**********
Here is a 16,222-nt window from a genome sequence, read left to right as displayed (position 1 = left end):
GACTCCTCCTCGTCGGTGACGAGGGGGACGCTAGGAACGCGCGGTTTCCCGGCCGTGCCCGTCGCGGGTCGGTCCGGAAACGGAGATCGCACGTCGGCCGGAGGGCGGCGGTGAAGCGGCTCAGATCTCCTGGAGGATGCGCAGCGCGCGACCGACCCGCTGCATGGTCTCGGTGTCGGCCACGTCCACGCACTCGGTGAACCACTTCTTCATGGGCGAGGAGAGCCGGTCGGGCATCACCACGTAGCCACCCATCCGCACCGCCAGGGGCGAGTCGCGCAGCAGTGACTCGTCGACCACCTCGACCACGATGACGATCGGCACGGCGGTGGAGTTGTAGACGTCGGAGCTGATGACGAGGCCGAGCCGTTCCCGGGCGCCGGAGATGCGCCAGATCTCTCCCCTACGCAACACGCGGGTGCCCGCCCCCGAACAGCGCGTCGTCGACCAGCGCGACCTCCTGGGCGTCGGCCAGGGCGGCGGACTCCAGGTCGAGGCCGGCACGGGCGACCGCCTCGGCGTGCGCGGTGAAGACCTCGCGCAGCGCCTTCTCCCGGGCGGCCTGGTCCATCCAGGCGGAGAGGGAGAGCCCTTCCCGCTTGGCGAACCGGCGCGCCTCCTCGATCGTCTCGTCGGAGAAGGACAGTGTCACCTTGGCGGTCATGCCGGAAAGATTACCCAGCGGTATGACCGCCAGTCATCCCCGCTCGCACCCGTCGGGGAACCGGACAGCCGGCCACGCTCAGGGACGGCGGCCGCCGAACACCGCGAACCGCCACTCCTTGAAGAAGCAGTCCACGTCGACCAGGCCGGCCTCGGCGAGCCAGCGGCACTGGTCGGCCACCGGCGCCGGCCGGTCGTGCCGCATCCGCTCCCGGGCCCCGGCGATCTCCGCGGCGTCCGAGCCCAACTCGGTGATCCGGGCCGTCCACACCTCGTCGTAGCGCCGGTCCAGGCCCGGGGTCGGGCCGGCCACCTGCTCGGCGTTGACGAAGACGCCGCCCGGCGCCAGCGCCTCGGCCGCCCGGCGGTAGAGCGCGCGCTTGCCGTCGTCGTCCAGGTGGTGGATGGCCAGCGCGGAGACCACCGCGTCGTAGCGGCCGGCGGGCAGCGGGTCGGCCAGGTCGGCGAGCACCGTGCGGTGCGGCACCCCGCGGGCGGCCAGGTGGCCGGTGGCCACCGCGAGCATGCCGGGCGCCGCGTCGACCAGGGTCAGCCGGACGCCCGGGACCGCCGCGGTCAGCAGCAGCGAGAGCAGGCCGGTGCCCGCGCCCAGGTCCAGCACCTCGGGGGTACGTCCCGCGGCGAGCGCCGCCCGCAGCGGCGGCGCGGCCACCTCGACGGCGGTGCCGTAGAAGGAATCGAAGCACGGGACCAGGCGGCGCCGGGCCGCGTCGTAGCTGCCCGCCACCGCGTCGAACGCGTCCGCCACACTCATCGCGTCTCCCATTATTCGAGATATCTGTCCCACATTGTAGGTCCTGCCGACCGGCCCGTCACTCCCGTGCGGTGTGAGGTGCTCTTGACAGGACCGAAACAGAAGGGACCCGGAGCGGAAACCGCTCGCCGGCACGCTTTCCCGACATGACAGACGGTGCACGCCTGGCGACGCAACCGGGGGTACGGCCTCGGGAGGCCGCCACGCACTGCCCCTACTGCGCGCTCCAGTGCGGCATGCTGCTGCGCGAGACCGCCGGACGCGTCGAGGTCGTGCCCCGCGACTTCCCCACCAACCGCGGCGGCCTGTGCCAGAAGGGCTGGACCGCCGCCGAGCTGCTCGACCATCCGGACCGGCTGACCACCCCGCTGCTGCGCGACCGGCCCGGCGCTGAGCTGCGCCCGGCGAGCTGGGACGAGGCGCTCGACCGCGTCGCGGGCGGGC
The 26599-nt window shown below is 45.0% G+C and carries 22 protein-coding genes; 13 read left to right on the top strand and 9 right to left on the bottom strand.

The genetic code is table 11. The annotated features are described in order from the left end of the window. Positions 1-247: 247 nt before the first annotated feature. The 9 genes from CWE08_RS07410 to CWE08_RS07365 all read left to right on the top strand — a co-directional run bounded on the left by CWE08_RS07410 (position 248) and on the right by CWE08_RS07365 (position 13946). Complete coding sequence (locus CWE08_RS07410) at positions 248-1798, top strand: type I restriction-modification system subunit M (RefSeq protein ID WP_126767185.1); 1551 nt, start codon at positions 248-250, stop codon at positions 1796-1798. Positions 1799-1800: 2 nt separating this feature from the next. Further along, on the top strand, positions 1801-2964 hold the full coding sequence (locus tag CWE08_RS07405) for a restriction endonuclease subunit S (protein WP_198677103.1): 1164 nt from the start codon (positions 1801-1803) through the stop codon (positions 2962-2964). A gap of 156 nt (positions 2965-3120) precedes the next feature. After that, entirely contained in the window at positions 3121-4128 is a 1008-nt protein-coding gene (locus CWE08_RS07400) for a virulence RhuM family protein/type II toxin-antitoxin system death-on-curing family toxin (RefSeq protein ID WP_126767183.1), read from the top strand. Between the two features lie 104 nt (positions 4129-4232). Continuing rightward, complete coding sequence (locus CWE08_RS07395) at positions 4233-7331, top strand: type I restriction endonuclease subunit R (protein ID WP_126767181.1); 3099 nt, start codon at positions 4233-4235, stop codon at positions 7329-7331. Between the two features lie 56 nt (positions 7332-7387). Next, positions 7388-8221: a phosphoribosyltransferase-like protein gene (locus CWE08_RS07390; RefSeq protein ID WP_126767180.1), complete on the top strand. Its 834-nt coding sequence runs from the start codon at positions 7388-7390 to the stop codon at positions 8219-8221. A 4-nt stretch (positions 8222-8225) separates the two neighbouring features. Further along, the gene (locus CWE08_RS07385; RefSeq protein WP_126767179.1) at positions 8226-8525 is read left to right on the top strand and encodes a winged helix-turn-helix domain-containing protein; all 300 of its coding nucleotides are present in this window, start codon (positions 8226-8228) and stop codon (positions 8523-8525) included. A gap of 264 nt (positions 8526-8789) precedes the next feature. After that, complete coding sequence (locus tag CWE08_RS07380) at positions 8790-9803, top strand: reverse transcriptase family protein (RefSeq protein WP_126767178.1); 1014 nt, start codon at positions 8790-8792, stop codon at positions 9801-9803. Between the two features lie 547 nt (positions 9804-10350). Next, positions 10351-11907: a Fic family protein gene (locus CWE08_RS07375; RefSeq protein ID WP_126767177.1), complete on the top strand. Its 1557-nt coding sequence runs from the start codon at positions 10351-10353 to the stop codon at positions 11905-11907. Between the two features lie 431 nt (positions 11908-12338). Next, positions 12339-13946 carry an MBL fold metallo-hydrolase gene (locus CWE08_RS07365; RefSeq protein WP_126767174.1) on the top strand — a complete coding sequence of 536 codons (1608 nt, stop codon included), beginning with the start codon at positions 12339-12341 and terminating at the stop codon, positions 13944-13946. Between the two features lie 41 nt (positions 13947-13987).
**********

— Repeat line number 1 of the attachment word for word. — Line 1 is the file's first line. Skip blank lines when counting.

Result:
Here is a 16,222-nt window from a genome sequence, read left to right as displayed (position 1 = left end):